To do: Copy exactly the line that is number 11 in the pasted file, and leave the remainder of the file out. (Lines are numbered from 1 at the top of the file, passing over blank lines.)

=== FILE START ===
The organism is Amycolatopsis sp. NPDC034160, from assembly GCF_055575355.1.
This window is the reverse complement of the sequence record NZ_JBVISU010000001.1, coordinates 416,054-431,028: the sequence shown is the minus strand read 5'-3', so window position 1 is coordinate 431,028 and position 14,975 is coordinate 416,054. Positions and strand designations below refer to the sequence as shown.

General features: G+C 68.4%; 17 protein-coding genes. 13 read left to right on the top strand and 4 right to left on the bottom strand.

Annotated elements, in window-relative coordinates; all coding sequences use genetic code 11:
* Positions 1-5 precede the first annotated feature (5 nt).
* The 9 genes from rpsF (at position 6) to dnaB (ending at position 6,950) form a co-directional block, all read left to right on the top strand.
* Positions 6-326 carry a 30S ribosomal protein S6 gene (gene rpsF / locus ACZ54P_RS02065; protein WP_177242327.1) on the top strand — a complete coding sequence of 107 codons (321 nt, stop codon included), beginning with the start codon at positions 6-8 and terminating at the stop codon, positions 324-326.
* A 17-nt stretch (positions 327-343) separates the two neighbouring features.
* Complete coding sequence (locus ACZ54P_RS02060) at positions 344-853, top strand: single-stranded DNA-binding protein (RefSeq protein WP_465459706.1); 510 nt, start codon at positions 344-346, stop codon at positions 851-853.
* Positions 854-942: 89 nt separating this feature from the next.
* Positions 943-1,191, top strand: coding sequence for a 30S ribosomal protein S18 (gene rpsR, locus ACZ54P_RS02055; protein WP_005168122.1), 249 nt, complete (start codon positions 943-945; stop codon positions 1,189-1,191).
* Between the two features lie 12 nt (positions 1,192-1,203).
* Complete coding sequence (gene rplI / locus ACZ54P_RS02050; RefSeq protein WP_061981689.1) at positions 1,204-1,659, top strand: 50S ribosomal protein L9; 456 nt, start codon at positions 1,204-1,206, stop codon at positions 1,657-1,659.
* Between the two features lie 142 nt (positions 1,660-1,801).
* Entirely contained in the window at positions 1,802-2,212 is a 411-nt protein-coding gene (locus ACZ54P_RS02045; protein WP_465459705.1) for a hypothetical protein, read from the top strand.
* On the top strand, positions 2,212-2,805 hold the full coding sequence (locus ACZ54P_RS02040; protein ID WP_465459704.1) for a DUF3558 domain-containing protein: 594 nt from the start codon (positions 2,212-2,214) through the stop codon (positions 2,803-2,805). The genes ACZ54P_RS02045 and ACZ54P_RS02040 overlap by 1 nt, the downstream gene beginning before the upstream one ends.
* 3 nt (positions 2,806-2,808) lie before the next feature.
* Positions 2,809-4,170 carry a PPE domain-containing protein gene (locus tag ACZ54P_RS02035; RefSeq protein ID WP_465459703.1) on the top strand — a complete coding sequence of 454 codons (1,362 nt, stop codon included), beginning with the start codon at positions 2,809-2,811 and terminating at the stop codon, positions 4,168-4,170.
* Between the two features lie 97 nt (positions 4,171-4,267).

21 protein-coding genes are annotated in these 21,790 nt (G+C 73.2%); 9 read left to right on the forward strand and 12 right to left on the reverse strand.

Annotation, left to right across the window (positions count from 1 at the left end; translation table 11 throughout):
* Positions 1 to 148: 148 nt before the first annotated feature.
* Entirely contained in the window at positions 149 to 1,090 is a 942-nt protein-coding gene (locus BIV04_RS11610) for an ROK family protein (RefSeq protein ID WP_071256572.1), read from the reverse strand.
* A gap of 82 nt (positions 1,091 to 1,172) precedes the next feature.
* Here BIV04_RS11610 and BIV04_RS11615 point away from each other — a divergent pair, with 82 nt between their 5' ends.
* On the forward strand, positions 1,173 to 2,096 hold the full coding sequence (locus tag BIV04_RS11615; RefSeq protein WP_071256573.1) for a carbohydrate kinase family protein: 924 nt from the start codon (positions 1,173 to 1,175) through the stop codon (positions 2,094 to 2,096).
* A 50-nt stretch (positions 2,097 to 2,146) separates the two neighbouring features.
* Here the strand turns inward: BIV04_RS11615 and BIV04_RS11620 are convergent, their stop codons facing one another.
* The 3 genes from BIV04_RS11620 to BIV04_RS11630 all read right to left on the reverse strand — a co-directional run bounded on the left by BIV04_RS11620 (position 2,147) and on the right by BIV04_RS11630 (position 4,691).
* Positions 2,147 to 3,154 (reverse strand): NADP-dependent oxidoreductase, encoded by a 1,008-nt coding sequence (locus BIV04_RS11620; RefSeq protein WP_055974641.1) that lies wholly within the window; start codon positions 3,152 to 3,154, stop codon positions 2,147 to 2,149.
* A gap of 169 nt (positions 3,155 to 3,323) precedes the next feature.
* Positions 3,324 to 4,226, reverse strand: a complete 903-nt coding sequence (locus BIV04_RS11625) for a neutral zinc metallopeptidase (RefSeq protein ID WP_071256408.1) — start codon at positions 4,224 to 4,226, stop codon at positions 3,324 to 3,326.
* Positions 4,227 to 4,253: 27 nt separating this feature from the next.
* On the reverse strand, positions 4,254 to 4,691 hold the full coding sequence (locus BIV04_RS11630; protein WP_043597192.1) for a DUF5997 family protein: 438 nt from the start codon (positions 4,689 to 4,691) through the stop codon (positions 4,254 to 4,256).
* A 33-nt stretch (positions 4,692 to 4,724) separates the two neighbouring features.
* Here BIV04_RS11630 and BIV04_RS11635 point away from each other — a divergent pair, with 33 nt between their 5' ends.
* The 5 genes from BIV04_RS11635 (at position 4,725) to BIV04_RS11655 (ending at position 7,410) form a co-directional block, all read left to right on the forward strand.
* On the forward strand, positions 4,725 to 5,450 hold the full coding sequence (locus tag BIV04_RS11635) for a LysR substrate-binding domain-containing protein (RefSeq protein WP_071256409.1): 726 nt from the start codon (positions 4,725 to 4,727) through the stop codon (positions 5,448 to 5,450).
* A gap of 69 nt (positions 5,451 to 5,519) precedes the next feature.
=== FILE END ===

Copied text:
* Positions 943-1,191, top strand: coding sequence for a 30S ribosomal protein S18 (gene rpsR, locus ACZ54P_RS02055; protein WP_005168122.1), 249 nt, complete (start codon positions 943-945; stop codon positions 1,189-1,191).